Steve Brown: "Printers always say that the retail price of a book should be five times its printing cost. I don't agree with this. A better rule is to always make sure your cost is small, and then charge a price that is consistent with the nature of the book. Who is it designed for? Tourists? Students, perhaps? Housewives? To some extent, these things will determine how much you may reasonably charge.
"Something else I've found to be very important is the fact that a 'break' point in pricing my books is reached at around two dollars. There is a psychological barrier at two dollars where I meet sales resistance. For that reason, most of my books are priced at $1.95. If you decide to charge more than two dollars, well, it really doesn't matter whether you ask two-and-a-quarter or three seventy-five. Harpers Ferry, because it appeals to tourists, carries an exceptional (for me) price tag — two dollars and fifty cents — and I get away with it."
While Steve sells many of his guide and cook books right in Harpers Ferry itself, some Little Brown House releases are distributed nationally. This is the case, for instance, with Clara Cassidy's Up In Years, which is handled by nationwide mail-order book supplier Miles Kimball of Oshkosh, Wisconsin. Steve also deals with Book People of Berkeley, California, and other regional and national distributors. The names of these organizations can be found in the Yellow Pages of any large city.
"I don't really recommend the use of middlemen to people who are just getting started," Brown advises, "though you may want to look into this aspect of the business eventually. A beginner should try first to maximize direct sales, because that's where the greatest profits are. And the name of this game, don't forget, is to achieve the greatest return on a small initial investment. You don't need consignment sales for that. In fact, you'll be forever waiting to get your money."
1. Contact local bookstores, gift shops, and other businesses to see if they'll agree to sell your publications without a commission. What's in it for them? Offer to arrange an autograph party — a gala event which will bring people into the store. Often, the shop's manager will trade publicity of this type for whatever profits he might make on your books.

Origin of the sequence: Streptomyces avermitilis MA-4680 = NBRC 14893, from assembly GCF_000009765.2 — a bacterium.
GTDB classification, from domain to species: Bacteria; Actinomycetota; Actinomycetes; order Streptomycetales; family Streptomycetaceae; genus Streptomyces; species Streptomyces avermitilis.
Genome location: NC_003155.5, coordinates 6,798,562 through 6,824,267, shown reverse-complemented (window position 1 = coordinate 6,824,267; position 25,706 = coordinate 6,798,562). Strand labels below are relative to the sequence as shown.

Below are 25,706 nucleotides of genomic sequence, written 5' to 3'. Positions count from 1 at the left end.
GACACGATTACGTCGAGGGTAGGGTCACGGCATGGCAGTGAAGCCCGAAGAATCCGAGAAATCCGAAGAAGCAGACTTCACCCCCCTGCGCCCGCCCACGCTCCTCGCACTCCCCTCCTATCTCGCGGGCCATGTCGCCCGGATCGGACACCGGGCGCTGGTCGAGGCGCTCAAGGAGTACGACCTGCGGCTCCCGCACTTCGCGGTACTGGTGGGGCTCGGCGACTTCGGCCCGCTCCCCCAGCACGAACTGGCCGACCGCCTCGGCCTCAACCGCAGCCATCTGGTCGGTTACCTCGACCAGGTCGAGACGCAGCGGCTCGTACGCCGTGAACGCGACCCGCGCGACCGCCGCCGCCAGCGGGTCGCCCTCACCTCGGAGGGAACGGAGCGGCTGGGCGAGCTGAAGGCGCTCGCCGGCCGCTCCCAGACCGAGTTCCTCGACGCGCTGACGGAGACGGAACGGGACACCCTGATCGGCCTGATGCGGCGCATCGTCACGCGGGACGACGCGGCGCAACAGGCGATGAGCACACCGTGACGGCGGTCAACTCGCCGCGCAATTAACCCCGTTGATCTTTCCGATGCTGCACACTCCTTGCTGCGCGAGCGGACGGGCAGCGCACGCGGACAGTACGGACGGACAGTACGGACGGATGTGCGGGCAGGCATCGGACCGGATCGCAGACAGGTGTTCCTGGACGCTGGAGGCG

2. Advise local civic organizations of topics on which you — or your company's other authors — can speak. Send a monthly revised list of lecture subjects to church groups, women's clubs, the Lions, Kiwanis, Rotary, etc. Service organizations are always in need of speakers to address their memberships at meetings and this is just the kind of public relations that sells books.
3. Ask local banks, dry cleaners, or other businesses if they'd like to buy copies of your titles to give away as premiums to new customers. Make up a rubber stamp or have the title page itself printed to say "Compliments of Pitsville City Bank." Many copies of the Little Brown House Colonial Heritage Cookbook have been distributed in this manner.
4. A hundred or more books a year can be sold to libraries across the country. How? Often, a city library cannot afford to buy, catalogue, and shelve hard-back best-sellers but can and will send money for small, inexpensive tracts and pamphlets.
5. Take out tiny classified ads in special interest magazines appropriate to your book's subject. Little Brown House publications are advertised in Early American Life magazine, where a $20.00 advertisement returns many times its cost in orders for books. Experiment with different wordings and keep the ad running. Orders may only trickle in at first, but they'll slowly build as readers scrutinize back issues and keep seeing your ad.
One of Little Brown House's upcoming works will deal with ghost legends. To publicize this book, a radio play adapted from one chapter of the manuscript is being offered — in recorded form — to local radio stations free — so long as they plug the publisher.
There you have six ways of increasing your direct sales. For still more, let your imagination run free!